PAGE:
• PINs (Personal Identification Numbers)
  • Law enforcement personnel records
  • Birth date combined with last four digits of SSN and name
  • Biometric information
  • Credit card numbers with cardholder name
  • Electronic or digitized signatures
  • Tax ID with name
  • Private key (digital certificate)
  • Driver's license number, state identification card, and other forms of national or international identification (such as passports, visas, etc.) in combination with name
  • Bank account or debit card information in combination with any required security code, access code, or password that would permit access to an individual's financial account
  • Social Security number and name
  • Criminal background check results
  • Health insurance information
  • EMEDC records
  • Medical records related to an individual
  • Prospective donor profiles
  • Retention Tenure & Promotion Documents (RTP)


Level 2 - Internal Use

Access, storage, and transmissions of Level 2 - Internal Use information are subject to restrictions as described in CSU Asset Management Standard. Information may be classified as 'internal use' based on criteria including but not limited to:
  • Sensitivity - Information which must be protected due to proprietary, ethical, contractual or privacy considerations.
  • Moderate risk - Information which may not be specifically protected by statute, regulations, or other legal obligations or mandates but for which unauthorized use, access, disclosure, acquisition, modification, loss, or deletion of could cause financial loss, damage to the CSU's reputation, violate an individual's privacy rights, or make legal action necessary.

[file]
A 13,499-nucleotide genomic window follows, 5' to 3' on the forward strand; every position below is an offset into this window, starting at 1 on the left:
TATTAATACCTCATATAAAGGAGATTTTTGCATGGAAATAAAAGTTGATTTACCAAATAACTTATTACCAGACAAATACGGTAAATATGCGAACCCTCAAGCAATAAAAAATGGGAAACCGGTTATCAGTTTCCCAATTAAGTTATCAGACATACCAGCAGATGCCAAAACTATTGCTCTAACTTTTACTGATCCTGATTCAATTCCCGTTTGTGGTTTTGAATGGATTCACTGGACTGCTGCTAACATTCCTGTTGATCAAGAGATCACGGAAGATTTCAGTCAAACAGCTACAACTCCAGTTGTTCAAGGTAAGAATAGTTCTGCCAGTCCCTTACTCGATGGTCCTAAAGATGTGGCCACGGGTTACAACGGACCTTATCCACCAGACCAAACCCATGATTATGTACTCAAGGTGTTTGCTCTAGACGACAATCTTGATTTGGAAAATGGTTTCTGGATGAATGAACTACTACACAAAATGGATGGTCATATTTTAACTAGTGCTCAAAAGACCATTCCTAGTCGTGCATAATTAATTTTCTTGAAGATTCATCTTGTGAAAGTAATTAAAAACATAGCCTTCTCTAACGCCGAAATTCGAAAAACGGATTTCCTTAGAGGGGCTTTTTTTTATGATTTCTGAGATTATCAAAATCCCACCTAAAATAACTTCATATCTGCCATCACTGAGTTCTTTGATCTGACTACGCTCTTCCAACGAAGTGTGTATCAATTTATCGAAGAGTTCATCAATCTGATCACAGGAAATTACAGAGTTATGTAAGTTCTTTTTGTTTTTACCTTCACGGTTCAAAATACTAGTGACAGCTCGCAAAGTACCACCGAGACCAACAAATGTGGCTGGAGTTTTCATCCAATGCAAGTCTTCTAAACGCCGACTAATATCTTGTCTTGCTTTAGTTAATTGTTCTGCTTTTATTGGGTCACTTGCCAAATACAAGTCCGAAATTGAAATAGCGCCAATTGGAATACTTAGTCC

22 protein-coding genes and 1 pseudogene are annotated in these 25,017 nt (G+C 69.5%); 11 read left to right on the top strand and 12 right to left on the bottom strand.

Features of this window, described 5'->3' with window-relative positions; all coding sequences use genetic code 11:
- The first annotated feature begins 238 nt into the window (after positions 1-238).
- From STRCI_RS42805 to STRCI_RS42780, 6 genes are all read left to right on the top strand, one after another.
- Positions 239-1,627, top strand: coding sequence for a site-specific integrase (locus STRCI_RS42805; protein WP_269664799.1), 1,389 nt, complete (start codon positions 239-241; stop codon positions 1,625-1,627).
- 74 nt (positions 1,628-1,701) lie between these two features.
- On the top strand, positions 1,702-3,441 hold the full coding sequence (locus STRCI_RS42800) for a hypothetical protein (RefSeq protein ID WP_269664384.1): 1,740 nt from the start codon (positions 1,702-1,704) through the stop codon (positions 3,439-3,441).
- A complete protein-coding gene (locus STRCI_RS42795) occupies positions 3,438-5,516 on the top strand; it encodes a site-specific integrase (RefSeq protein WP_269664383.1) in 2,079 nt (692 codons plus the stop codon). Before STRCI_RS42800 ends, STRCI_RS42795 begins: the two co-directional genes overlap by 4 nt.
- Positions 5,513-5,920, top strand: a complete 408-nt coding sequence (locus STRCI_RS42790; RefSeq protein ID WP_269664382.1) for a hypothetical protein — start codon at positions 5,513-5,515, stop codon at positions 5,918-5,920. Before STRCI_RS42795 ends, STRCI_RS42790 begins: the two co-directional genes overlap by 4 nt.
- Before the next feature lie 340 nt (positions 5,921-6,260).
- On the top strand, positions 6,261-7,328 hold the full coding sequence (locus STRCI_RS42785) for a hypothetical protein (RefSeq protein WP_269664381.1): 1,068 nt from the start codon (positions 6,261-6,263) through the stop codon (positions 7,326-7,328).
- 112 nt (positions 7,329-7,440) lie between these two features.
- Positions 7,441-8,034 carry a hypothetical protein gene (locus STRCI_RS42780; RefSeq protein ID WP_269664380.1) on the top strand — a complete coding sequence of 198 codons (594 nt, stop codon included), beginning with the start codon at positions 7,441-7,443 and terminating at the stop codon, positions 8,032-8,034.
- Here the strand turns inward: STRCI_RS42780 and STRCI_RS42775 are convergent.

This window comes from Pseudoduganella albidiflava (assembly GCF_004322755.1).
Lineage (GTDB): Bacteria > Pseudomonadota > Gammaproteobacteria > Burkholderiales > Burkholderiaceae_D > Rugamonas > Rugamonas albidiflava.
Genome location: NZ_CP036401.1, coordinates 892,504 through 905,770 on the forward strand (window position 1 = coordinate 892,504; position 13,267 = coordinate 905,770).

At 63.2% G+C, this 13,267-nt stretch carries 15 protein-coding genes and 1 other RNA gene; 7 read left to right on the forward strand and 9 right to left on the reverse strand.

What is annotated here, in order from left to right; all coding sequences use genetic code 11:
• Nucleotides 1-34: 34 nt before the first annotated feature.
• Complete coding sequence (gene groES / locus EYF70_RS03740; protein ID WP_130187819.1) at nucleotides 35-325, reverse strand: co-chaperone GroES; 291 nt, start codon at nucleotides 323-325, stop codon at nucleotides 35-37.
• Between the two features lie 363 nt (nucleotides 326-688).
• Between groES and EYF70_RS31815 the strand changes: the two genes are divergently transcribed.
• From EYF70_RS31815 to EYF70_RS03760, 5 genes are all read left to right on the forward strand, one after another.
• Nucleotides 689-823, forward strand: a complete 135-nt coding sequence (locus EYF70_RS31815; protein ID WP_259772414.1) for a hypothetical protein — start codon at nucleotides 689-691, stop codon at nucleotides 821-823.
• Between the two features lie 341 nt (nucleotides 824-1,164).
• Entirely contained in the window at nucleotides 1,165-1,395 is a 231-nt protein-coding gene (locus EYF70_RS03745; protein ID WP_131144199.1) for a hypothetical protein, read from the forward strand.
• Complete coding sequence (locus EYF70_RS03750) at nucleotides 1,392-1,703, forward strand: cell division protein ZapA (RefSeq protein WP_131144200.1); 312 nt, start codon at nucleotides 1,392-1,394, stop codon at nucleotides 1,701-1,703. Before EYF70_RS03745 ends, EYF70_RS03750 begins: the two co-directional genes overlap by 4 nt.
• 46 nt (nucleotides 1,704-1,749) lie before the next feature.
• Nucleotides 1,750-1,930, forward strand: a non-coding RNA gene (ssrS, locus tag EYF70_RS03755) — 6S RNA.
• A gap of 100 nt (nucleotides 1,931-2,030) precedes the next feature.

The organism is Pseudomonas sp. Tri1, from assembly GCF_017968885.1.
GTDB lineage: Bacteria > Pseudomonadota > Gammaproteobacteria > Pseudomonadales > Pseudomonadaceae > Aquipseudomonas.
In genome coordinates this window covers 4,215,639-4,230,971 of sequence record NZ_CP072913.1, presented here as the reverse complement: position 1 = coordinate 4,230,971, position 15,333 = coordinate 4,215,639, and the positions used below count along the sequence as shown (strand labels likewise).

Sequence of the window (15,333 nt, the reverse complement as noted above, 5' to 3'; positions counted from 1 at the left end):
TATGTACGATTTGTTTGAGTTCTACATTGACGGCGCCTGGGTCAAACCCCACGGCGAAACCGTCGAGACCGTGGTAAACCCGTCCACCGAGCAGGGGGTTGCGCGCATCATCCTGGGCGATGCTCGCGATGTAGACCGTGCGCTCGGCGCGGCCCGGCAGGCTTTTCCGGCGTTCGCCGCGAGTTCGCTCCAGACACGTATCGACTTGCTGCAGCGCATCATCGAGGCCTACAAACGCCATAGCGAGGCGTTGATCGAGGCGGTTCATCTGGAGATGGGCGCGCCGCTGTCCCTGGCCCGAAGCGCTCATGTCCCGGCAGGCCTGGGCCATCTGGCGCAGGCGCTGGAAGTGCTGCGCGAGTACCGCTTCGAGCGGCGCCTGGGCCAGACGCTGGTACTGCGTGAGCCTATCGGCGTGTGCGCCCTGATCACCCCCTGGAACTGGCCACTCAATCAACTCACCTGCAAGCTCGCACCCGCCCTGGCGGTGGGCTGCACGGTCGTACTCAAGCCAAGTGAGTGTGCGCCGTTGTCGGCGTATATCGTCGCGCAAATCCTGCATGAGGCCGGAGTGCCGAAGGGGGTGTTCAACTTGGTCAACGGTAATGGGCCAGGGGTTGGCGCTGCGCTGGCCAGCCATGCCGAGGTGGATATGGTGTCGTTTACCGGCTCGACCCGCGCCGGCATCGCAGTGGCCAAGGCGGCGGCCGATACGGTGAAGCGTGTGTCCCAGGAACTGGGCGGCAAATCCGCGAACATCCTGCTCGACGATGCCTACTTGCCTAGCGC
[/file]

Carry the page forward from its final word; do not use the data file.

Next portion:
Examples of Level 2 - Internal use information includes, but is not limited to:

  • Identity Validation Keys (name with)
    • Birth date (full: mm-dd-yy)
    • Birth date (partial: mm-dd only)
  • Vulnerability/security information related to a campus or system
  • Photo (taken for identification purposes)
  • Campus attorney-client communications
  • Student Information-Educational Records not defined as "directory" information, typically:
    • Grades
    • Courses taken
    • Schedule
    • Test Scores
    • Advising records
    • Educational services received
    • Disciplinary actions
    • Student photo
  • Employee Information
    • Employee net salary
    • Home address
    • Personal telephone numbers
    • Personal email address
    • Payment History
    • Employee evaluations
    • Pre-employment background investigations
    • Mother's maiden name
    • Race and ethnicity
    • Parents and other family members names
    • Birthplace (City, State, Country)
    • Gender
    • Marital Status
    • Physical description
    • Other
  • Library circulation information.
  • Trade secrets or intellectual property such as research activities
  • Location of critical or protected assets
  • Licensed software